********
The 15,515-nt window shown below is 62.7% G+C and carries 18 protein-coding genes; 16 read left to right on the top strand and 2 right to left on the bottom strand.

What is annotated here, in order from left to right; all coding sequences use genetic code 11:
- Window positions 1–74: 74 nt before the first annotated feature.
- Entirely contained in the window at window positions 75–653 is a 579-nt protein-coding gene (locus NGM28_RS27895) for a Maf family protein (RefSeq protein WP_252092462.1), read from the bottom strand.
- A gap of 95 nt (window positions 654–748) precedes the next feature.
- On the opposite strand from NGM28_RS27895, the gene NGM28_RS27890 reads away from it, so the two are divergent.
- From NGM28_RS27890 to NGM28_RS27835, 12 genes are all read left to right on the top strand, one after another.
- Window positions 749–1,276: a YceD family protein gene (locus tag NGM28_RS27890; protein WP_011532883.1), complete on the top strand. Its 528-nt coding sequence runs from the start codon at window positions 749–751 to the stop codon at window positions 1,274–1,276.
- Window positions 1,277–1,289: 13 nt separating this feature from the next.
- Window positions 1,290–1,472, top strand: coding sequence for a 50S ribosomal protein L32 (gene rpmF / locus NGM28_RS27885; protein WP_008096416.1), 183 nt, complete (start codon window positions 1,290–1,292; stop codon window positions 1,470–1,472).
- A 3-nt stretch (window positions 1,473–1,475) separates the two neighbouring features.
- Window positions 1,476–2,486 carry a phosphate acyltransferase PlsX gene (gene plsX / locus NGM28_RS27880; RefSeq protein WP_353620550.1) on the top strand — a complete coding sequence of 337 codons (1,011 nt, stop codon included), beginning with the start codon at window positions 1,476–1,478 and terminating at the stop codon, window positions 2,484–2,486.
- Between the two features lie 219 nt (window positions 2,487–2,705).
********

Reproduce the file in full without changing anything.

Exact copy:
The 15,515-nt window shown below is 62.7% G+C and carries 18 protein-coding genes; 16 read left to right on the top strand and 2 right to left on the bottom strand.

What is annotated here, in order from left to right; all coding sequences use genetic code 11:
- Window positions 1–74: 74 nt before the first annotated feature.
- Entirely contained in the window at window positions 75–653 is a 579-nt protein-coding gene (locus NGM28_RS27895) for a Maf family protein (RefSeq protein WP_252092462.1), read from the bottom strand.
- A gap of 95 nt (window positions 654–748) precedes the next feature.
- On the opposite strand from NGM28_RS27895, the gene NGM28_RS27890 reads away from it, so the two are divergent.
- From NGM28_RS27890 to NGM28_RS27835, 12 genes are all read left to right on the top strand, one after another.
- Window positions 749–1,276: a YceD family protein gene (locus tag NGM28_RS27890; protein WP_011532883.1), complete on the top strand. Its 528-nt coding sequence runs from the start codon at window positions 749–751 to the stop codon at window positions 1,274–1,276.
- Window positions 1,277–1,289: 13 nt separating this feature from the next.
- Window positions 1,290–1,472, top strand: coding sequence for a 50S ribosomal protein L32 (gene rpmF / locus NGM28_RS27885; protein WP_008096416.1), 183 nt, complete (start codon window positions 1,290–1,292; stop codon window positions 1,470–1,472).
- A 3-nt stretch (window positions 1,473–1,475) separates the two neighbouring features.
- Window positions 1,476–2,486 carry a phosphate acyltransferase PlsX gene (gene plsX / locus NGM28_RS27880; RefSeq protein WP_353620550.1) on the top strand — a complete coding sequence of 337 codons (1,011 nt, stop codon included), beginning with the start codon at window positions 1,476–1,478 and terminating at the stop codon, window positions 2,484–2,486.
- Between the two features lie 219 nt (window positions 2,487–2,705).